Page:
National Policies, Local Politics, and Citizenship Acquisition: Field Experiments with Elected Officials in Germany
77 Pages Posted: 21 Jun 2018
Date Written: May 29, 2018
Local politicians can play an important role in promoting citizenship, but existing research suggests that helpfulness varies considerably across local councils. We conduct two correspondence studies with local elected officials in Germany to examine what causes politicians to respond to putative immigrants' email requests for help in the naturalization process. We find no evidence that features that are salient in national debates and public opinion predict responsiveness. Specifically, signals of national identification with Germany play no role. Yet, we document a reversed national penalty: Politicians are fifty percent more likely to assist Turks, a low-status group, than Canadians, a high status-group. When probing what causes higher responsiveness to Turks, we show that electoral incentives are a more plausible explanation than is the desire to address Turks' integration problems. Our study indicates that research on citizenship and discrimination needs to consider disconnects between public perceptions, national debates, and local political processes.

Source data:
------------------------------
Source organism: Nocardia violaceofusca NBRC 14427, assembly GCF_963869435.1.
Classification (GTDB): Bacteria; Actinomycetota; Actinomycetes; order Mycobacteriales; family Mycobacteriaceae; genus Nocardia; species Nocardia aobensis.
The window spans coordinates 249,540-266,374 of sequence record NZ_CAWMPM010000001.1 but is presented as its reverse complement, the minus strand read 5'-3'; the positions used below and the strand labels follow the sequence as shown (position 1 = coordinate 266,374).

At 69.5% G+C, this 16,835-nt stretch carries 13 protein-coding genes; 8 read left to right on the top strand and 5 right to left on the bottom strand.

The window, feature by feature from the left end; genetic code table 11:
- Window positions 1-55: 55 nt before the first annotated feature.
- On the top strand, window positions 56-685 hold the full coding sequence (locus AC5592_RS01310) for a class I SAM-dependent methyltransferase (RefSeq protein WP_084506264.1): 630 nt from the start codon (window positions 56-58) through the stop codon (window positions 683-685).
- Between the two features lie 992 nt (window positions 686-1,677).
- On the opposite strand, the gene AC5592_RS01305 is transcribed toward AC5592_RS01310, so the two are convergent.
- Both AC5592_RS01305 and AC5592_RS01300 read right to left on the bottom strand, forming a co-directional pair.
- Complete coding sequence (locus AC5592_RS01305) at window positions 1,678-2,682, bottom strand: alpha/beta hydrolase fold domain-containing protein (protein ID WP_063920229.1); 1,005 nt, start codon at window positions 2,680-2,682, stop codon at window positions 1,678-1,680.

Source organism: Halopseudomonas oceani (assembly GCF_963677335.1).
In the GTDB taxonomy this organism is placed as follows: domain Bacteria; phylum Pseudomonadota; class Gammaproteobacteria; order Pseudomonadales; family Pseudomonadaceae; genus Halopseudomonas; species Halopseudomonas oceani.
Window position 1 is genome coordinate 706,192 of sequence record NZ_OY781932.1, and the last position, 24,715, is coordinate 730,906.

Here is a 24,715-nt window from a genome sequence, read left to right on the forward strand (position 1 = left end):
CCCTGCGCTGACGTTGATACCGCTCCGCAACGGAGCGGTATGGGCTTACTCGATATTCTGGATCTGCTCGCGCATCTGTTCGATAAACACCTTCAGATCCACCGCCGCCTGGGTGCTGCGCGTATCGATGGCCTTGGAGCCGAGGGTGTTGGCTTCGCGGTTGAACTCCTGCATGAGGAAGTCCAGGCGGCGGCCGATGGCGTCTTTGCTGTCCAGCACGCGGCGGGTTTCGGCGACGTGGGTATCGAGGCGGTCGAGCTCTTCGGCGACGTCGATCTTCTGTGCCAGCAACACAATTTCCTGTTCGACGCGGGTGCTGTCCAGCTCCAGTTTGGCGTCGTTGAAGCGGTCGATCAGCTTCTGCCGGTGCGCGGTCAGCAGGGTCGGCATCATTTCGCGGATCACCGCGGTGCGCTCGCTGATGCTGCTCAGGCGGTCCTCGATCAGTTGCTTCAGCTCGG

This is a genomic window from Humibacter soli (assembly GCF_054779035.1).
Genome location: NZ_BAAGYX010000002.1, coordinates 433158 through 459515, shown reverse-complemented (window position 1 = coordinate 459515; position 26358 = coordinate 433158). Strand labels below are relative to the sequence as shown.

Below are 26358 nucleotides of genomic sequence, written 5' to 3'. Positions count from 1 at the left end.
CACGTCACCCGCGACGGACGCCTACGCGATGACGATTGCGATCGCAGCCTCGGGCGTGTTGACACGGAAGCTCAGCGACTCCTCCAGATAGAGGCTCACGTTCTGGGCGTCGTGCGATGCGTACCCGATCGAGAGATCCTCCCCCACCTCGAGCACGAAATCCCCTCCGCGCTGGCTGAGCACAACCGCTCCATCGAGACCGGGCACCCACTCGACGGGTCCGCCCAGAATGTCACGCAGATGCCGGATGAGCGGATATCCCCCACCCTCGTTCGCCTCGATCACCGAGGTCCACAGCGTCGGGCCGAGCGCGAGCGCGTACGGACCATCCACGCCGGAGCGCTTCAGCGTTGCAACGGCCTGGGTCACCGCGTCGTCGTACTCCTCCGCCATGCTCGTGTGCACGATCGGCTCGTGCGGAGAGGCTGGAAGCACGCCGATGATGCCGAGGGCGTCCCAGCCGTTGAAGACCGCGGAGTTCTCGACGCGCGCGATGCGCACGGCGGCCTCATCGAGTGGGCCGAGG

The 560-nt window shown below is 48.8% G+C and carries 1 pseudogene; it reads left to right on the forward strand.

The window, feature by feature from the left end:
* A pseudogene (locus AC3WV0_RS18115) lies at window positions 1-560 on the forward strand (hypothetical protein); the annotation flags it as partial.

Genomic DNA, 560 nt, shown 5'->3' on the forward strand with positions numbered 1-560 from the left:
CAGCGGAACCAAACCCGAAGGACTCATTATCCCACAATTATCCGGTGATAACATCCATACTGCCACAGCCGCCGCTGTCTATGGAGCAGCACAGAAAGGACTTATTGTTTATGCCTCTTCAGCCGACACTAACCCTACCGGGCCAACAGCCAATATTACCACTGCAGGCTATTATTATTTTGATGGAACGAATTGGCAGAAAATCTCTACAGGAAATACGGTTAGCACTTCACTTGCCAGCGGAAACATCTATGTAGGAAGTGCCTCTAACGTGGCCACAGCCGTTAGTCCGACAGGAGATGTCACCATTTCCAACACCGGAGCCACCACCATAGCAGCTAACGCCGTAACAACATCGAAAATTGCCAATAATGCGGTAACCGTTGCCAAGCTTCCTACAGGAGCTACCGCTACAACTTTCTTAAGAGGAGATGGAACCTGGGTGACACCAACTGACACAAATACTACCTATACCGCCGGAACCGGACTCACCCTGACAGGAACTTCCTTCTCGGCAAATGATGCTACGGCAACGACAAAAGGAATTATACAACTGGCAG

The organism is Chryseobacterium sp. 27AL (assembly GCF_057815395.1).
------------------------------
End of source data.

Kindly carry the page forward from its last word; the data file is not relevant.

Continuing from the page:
Keywords: Citizenship, Immigration, Discrimination, Germany, Field Experiments, Correspondence Study
JEL Classification: D7, J15, J71, H79, C93
Suggested Citation: Suggested Citation